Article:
On January 6, 2005, the Commission ruled that Chicago Bridge & Iron Company (“CB&I”) illegally acquired Pitt-Des Moines, Inc.’s (“PDM”) Engineered Construction and Water Divisions. The FTC did not initially investigate the deal when the parties filed their Hart Scott Rodino notification forms. Eight months after the HSR waiting period expired, the FTC challenged the merger administratively before an FTC Administrative Law Judge (“ALJ”). The CB&I case serves as a powerful reminder that the expiration of the HSR waiting period does not mean that the transaction has been approved by the FTC or cleared from a potential challenge.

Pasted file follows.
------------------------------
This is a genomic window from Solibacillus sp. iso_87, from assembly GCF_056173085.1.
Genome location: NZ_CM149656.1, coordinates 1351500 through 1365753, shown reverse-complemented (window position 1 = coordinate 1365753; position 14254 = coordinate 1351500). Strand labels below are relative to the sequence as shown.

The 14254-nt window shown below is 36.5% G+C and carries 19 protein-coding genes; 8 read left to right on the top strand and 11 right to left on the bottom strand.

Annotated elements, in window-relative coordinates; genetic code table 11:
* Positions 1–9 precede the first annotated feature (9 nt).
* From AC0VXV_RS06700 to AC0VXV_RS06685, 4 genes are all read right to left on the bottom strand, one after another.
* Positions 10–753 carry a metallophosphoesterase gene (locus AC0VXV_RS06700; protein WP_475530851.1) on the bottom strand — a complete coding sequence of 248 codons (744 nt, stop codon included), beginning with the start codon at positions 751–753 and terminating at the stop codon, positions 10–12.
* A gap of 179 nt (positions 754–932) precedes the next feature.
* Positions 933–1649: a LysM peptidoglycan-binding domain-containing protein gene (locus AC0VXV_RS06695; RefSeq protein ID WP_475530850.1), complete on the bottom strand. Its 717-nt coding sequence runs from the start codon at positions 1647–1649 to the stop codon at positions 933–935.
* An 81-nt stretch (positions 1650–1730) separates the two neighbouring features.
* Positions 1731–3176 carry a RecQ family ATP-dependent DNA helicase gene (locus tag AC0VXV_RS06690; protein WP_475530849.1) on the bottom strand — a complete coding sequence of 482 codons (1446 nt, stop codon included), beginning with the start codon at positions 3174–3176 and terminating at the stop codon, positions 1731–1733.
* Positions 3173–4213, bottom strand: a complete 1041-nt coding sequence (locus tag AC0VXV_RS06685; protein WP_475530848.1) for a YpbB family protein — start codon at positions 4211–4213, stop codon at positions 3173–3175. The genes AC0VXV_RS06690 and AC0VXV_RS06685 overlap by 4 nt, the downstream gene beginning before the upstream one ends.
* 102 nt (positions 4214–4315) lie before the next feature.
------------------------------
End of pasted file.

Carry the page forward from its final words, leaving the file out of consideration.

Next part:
According to Commissioner Swindle’s thorough and well-reasoned ruling, on behalf of a unanimous Commission, the acquisition provided CB&I with a monopoly or near-monopoly position in each of four relevant markets and violated Section 7 of the Clayton Act and Section 5 of the FTC Act. To restore competition as it existed prior to the merger, the Commission ordered CB&I to create two separate, stand-alone divisions capable of competing in the relevant markets and to divest one of those divisions within six months. The Commission’s goal is to restore competition as it existed prior to the merger.